Sucheta Sachdev in Ego:
It was a rainy Sunday afternoon, with the rest of the day stretching lazily ahead. My boyfriend turns to me and says, “Let’s get a movie.” I agree, but this accord is short-lived; he wants to watch a Bollywood film, and I want to rent an American movie. “You always do this,” he says to me, “what have you got against Bollywood?”
I’ve decided to give his question some serious scrutiny; what do I have against Bollywood? It’s certainly not the song and dance; I have been known to choreograph an antakshari or two for cultural events. And okay, I’ll admit it; in the privacy of your own home, it’s fun to prance about and pretend you’re in Dilwale Dulhania Le Jayenge with 50 back-up dancers.
The repetitiveness of the story line (boy meets girl, girl/boy is too rich / poor / unattractive / overeducated / undereducated / wrong caste / religion / parents are in the wrong kind of business/comes from a broken family, but finally, after the penultimate scene when the girl’s father/boy’s mother gets over their grudge, the couple lives happily ever after) does get a little old, but Bollywood mixes it up enough that the monotony of plot lines is still not, I suspect, a large enough vex. In fact, sometimes the tedium of the narrative is welcome; there are times when you don’t want to be surprised, or to discern the twist in the plot, and all you really want is predictability.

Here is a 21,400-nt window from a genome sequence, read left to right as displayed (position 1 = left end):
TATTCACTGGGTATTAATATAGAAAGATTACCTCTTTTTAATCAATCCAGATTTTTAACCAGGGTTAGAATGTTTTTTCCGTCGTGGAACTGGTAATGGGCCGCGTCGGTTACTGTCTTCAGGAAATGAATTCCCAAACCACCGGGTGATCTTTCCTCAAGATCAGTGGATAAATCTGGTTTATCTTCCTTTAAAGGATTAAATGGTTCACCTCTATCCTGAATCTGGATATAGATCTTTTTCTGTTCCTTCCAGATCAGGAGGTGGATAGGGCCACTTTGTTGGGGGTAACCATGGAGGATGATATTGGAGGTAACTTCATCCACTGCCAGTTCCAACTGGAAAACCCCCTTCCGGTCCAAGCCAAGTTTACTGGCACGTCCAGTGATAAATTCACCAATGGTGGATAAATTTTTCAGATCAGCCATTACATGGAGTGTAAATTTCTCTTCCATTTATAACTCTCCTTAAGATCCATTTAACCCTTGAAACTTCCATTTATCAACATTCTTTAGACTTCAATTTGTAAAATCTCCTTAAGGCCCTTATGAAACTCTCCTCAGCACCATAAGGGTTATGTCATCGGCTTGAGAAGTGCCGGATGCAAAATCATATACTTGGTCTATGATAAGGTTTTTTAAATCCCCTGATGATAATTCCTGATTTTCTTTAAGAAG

But these are superficial reasons for my aversion to Bollywood. If I give it serious thought, though, I think what disturbs me most is that Bollywood movies do not reflect mainstream South Asian culture.